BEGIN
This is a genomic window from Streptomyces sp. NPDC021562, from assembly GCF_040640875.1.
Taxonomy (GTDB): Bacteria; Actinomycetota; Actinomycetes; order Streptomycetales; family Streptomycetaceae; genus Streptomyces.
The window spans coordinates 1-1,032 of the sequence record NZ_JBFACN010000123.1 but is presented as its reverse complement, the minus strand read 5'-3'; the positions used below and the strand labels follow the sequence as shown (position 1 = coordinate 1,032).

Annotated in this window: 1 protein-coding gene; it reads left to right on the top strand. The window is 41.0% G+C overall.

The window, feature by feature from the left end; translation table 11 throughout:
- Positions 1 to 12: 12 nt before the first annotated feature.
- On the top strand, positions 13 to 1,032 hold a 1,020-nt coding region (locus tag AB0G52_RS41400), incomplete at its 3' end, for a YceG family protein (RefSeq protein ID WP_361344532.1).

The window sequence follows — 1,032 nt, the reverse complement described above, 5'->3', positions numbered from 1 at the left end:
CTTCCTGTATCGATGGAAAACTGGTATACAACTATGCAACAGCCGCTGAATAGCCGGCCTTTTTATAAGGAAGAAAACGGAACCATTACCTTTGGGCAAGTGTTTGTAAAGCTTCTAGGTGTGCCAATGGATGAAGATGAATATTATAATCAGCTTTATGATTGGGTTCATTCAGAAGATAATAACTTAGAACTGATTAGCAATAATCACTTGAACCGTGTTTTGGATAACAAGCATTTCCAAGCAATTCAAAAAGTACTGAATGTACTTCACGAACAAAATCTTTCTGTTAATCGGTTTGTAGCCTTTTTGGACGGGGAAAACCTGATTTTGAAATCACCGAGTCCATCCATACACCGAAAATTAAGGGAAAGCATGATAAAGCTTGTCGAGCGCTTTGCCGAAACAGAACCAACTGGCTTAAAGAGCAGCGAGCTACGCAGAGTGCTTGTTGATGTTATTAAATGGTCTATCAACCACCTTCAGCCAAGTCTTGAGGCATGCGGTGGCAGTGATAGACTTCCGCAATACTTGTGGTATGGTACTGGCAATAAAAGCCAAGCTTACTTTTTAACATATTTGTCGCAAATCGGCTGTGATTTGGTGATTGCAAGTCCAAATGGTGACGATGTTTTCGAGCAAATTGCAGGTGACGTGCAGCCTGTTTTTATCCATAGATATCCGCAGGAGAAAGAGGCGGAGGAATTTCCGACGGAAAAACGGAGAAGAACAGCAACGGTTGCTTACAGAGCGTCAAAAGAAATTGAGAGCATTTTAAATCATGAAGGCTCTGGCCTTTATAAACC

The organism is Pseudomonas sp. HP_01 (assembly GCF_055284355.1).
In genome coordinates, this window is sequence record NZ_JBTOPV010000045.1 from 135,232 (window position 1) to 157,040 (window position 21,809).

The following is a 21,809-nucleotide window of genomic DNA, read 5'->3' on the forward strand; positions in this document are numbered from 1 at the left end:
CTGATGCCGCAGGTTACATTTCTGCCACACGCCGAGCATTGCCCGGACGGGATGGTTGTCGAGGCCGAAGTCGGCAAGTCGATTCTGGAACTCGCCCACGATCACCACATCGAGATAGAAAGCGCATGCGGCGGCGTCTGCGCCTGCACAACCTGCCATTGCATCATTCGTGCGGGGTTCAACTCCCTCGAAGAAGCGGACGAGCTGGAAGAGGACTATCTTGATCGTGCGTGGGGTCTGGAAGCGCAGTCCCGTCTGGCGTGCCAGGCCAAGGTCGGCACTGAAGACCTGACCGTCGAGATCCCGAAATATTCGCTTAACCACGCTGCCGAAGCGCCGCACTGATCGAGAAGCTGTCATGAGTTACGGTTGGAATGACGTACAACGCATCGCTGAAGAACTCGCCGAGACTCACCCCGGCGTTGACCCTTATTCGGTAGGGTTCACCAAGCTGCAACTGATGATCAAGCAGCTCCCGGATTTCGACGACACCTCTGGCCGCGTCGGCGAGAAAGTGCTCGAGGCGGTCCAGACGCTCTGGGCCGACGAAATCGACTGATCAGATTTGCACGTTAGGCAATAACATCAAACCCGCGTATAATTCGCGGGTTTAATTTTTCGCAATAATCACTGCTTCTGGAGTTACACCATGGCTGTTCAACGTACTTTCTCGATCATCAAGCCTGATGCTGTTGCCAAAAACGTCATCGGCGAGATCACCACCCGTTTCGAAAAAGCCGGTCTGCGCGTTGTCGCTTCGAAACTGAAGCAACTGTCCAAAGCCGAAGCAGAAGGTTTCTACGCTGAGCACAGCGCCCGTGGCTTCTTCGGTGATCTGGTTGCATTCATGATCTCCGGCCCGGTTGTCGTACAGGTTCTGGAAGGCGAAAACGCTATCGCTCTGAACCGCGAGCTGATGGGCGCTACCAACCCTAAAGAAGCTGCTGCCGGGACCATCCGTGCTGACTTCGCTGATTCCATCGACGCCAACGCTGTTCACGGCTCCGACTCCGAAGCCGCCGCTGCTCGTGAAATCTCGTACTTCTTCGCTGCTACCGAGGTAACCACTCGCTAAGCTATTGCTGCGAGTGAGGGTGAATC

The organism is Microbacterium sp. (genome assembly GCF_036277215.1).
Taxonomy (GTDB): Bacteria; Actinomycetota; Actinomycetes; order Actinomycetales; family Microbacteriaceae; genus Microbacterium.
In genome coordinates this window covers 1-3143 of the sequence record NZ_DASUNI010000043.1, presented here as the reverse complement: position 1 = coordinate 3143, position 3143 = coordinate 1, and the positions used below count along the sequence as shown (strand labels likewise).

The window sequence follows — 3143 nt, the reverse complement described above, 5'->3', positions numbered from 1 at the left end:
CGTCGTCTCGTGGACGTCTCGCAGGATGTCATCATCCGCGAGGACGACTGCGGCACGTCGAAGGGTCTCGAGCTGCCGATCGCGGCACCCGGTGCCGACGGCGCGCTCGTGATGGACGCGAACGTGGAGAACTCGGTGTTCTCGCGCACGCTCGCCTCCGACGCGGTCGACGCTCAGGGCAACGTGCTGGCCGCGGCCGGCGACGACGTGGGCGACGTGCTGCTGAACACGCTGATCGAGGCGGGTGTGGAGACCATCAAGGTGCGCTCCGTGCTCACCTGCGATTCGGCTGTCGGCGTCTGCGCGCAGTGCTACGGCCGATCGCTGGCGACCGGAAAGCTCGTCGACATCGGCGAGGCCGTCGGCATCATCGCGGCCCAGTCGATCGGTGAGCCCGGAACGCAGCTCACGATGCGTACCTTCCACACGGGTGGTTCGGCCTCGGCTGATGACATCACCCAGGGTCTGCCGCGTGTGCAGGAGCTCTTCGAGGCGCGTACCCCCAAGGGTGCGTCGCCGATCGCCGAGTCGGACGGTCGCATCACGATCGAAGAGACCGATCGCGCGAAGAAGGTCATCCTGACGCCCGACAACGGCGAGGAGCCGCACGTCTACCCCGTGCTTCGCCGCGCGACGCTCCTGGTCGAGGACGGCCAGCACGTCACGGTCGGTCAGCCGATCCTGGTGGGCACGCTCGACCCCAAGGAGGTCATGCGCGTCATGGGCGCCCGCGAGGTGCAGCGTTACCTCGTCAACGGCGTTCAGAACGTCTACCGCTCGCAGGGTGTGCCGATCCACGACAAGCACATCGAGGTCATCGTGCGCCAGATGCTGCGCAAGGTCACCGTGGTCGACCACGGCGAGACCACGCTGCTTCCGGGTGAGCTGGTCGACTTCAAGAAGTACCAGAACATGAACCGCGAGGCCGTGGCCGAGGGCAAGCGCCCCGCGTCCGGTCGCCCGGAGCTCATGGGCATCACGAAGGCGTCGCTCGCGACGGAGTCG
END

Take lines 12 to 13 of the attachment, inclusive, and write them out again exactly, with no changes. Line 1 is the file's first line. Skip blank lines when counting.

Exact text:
The following is a 21,809-nucleotide window of genomic DNA, read 5'->3' on the forward strand; positions in this document are numbered from 1 at the left end:
CTGATGCCGCAGGTTACATTTCTGCCACACGCCGAGCATTGCCCGGACGGGATGGTTGTCGAGGCCGAAGTCGGCAAGTCGATTCTGGAACTCGCCCACGATCACCACATCGAGATAGAAAGCGCATGCGGCGGCGTCTGCGCCTGCACAACCTGCCATTGCATCATTCGTGCGGGGTTCAACTCCCTCGAAGAAGCGGACGAGCTGGAAGAGGACTATCTTGATCGTGCGTGGGGTCTGGAAGCGCAGTCCCGTCTGGCGTGCCAGGCCAAGGTCGGCACTGAAGACCTGACCGTCGAGATCCCGAAATATTCGCTTAACCACGCTGCCGAAGCGCCGCACTGATCGAGAAGCTGTCATGAGTTACGGTTGGAATGACGTACAACGCATCGCTGAAGAACTCGCCGAGACTCACCCCGGCGTTGACCCTTATTCGGTAGGGTTCACCAAGCTGCAACTGATGATCAAGCAGCTCCCGGATTTCGACGACACCTCTGGCCGCGTCGGCGAGAAAGTGCTCGAGGCGGTCCAGACGCTCTGGGCCGACGAAATCGACTGATCAGATTTGCACGTTAGGCAATAACATCAAACCCGCGTATAATTCGCGGGTTTAATTTTTCGCAATAATCACTGCTTCTGGAGTTACACCATGGCTGTTCAACGTACTTTCTCGATCATCAAGCCTGATGCTGTTGCCAAAAACGTCATCGGCGAGATCACCACCCGTTTCGAAAAAGCCGGTCTGCGCGTTGTCGCTTCGAAACTGAAGCAACTGTCCAAAGCCGAAGCAGAAGGTTTCTACGCTGAGCACAGCGCCCGTGGCTTCTTCGGTGATCTGGTTGCATTCATGATCTCCGGCCCGGTTGTCGTACAGGTTCTGGAAGGCGAAAACGCTATCGCTCTGAACCGCGAGCTGATGGGCGCTACCAACCCTAAAGAAGCTGCTGCCGGGACCATCCGTGCTGACTTCGCTGATTCCATCGACGCCAACGCTGTTCACGGCTCCGACTCCGAAGCCGCCGCTGCTCGTGAAATCTCGTACTTCTTCGCTGCTACCGAGGTAACCACTCGCTAAGCTATTGCTGCGAGTGAGGGTGAATC